MORGANTOWN - Toward the end of West Virginia's 71-66 men's basketball loss to No. 4 Pittsburgh, someone mumbled the words I'm sure many across the Mountain State have uttered this season: "This just isn't a very good basketball team."
After seeing the Panthers pound the Mountaineers for 42 points in the paint, I have to agree. WVU isn't a very good team.
But it is a good team - when you compare the group to those around the country.
Exhibit One was Pitt coach Jamie Dixon, who was certainly happy with the victory.
"It was a good win for us against a very good team," he said. "I know [the Mountaineers] have a high RPI. They're experienced. And, again, they're a very good team."
OK, so coaches are apt to over-compliment their opponents. We can agree, I believe, West Virginia is not a very good team. But look at what happened on Monday night. The Mountaineers lost by five to the nation's No. 4 team. The home team entered as a one-point favorite. Had the officials called an apparent backcourt violation on Pittsburgh at one critical point, the outcome could have been different.
Absolutely, give the Panthers (22-2) credit. They were calm. They were lethal. They hit free throws. But more than anything, they exploited the one advantage for which West Virginia coach Bob Huggins couldn't compensate: sheer athletic ability.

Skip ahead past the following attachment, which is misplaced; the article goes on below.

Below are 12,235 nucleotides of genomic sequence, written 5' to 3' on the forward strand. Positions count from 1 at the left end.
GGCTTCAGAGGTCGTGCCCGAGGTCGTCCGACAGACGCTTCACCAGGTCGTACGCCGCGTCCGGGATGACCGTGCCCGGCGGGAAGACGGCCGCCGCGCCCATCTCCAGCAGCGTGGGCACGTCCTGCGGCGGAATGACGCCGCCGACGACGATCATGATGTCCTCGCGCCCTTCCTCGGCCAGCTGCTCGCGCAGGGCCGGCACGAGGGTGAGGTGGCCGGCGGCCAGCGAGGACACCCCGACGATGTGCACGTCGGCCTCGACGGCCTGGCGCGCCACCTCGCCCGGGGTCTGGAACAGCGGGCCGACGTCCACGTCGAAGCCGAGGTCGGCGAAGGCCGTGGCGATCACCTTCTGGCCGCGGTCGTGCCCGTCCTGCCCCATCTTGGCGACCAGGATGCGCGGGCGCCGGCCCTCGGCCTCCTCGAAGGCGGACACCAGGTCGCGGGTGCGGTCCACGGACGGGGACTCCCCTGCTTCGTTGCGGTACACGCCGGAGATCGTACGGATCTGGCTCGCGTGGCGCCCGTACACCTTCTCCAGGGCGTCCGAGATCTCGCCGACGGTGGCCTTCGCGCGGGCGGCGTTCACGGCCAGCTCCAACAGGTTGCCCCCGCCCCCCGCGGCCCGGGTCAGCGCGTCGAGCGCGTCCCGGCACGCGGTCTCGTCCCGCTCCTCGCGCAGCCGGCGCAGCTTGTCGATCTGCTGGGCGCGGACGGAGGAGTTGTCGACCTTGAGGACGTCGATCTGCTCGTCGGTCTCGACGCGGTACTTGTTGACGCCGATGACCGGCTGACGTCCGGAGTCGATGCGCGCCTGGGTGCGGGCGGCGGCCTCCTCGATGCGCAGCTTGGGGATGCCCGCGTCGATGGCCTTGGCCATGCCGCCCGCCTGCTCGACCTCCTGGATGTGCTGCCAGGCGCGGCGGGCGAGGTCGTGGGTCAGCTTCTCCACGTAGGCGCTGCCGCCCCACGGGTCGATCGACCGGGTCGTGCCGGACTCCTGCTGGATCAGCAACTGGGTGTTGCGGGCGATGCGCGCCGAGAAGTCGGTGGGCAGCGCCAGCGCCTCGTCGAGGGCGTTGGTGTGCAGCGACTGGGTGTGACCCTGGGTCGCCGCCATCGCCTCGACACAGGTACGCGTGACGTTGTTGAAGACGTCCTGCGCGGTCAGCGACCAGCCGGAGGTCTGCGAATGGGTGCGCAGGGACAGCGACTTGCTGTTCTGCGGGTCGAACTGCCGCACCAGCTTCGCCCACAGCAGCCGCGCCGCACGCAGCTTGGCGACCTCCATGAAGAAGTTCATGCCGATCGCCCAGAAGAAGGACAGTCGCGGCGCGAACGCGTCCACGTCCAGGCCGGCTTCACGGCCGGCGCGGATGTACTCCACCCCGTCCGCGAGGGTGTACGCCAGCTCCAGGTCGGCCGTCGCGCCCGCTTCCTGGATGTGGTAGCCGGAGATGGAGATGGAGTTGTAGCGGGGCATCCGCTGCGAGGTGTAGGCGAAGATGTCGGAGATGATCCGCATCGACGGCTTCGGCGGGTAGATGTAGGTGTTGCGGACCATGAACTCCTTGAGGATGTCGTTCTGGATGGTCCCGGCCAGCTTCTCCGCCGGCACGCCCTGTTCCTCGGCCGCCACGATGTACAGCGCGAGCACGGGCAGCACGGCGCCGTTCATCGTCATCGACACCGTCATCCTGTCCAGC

Huggins tried - to the point where, afterward, he looked absolutely wrung out. He sat down next to Mountaineer play-by-play man Tony Caridi for the initial post-game interview and simply said, "They outmanned us. We just got outmanned. They physically outmanned us."
Indeed they did. The Mountaineers had no answers for Pitt's inside game. At one point, the Panthers had scored 30 of their 45 points in the paint, and they did so without injured team leader Ashton Gibbs, a catalyst at guard.
In order to consistently bang with the upper-echelon teams, Huggins must go out and recruit quality big men. There's no question about that. He needs to add quality, consistent shooters.
Consider this, though: Even without those ingredients, this WVU team, faced with perhaps the program's toughest schedule ever, still has a chance to make the NCAA tournament.
There are two reasons: defense and Huggins.
West Virginia's team continued it's back-to-back-to-back-to-back-to-back-to-back poor shooting trend. Not since shooting 46 percent in a win against Purdue has this bunch risen above 44.2 percent, and that was accomplished Monday against Pitt. Before that, the high of late was 42.2 versus Cincinnati.
But WVU, in fact, outshot Pitt on Monday by 44.2-44.1 percent.